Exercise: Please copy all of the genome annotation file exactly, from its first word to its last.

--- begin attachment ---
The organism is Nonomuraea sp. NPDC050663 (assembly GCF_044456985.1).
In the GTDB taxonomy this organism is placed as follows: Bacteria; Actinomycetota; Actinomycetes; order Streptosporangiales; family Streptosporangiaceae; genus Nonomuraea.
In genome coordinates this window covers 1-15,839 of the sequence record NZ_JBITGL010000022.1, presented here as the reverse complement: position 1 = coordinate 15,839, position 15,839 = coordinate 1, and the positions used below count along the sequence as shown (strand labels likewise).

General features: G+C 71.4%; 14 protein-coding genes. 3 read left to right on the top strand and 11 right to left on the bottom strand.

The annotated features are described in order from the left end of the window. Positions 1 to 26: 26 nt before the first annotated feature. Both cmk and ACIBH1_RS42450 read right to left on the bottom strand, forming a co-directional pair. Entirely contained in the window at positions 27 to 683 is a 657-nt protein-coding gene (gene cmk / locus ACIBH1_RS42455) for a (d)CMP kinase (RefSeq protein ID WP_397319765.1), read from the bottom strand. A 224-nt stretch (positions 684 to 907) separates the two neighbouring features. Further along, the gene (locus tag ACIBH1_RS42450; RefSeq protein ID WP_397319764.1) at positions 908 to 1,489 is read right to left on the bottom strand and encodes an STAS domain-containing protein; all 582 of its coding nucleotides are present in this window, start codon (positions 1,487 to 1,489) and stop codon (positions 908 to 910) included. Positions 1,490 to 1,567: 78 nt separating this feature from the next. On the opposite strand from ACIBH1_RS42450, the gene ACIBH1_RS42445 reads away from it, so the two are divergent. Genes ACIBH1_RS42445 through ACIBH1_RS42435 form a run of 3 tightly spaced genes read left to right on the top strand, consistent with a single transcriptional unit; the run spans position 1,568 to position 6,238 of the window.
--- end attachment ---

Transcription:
The organism is Nonomuraea sp. NPDC050663 (assembly GCF_044456985.1).
In the GTDB taxonomy this organism is placed as follows: Bacteria; Actinomycetota; Actinomycetes; order Streptosporangiales; family Streptosporangiaceae; genus Nonomuraea.
In genome coordinates this window covers 1-15,839 of the sequence record NZ_JBITGL010000022.1, presented here as the reverse complement: position 1 = coordinate 15,839, position 15,839 = coordinate 1, and the positions used below count along the sequence as shown (strand labels likewise).

General features: G+C 71.4%; 14 protein-coding genes. 3 read left to right on the top strand and 11 right to left on the bottom strand.

The annotated features are described in order from the left end of the window. Positions 1 to 26: 26 nt before the first annotated feature. Both cmk and ACIBH1_RS42450 read right to left on the bottom strand, forming a co-directional pair. Entirely contained in the window at positions 27 to 683 is a 657-nt protein-coding gene (gene cmk / locus ACIBH1_RS42455) for a (d)CMP kinase (RefSeq protein ID WP_397319765.1), read from the bottom strand. A 224-nt stretch (positions 684 to 907) separates the two neighbouring features. Further along, the gene (locus tag ACIBH1_RS42450; RefSeq protein ID WP_397319764.1) at positions 908 to 1,489 is read right to left on the bottom strand and encodes an STAS domain-containing protein; all 582 of its coding nucleotides are present in this window, start codon (positions 1,487 to 1,489) and stop codon (positions 908 to 910) included. Positions 1,490 to 1,567: 78 nt separating this feature from the next. On the opposite strand from ACIBH1_RS42450, the gene ACIBH1_RS42445 reads away from it, so the two are divergent. Genes ACIBH1_RS42445 through ACIBH1_RS42435 form a run of 3 tightly spaced genes read left to right on the top strand, consistent with a single transcriptional unit; the run spans position 1,568 to position 6,238 of the window.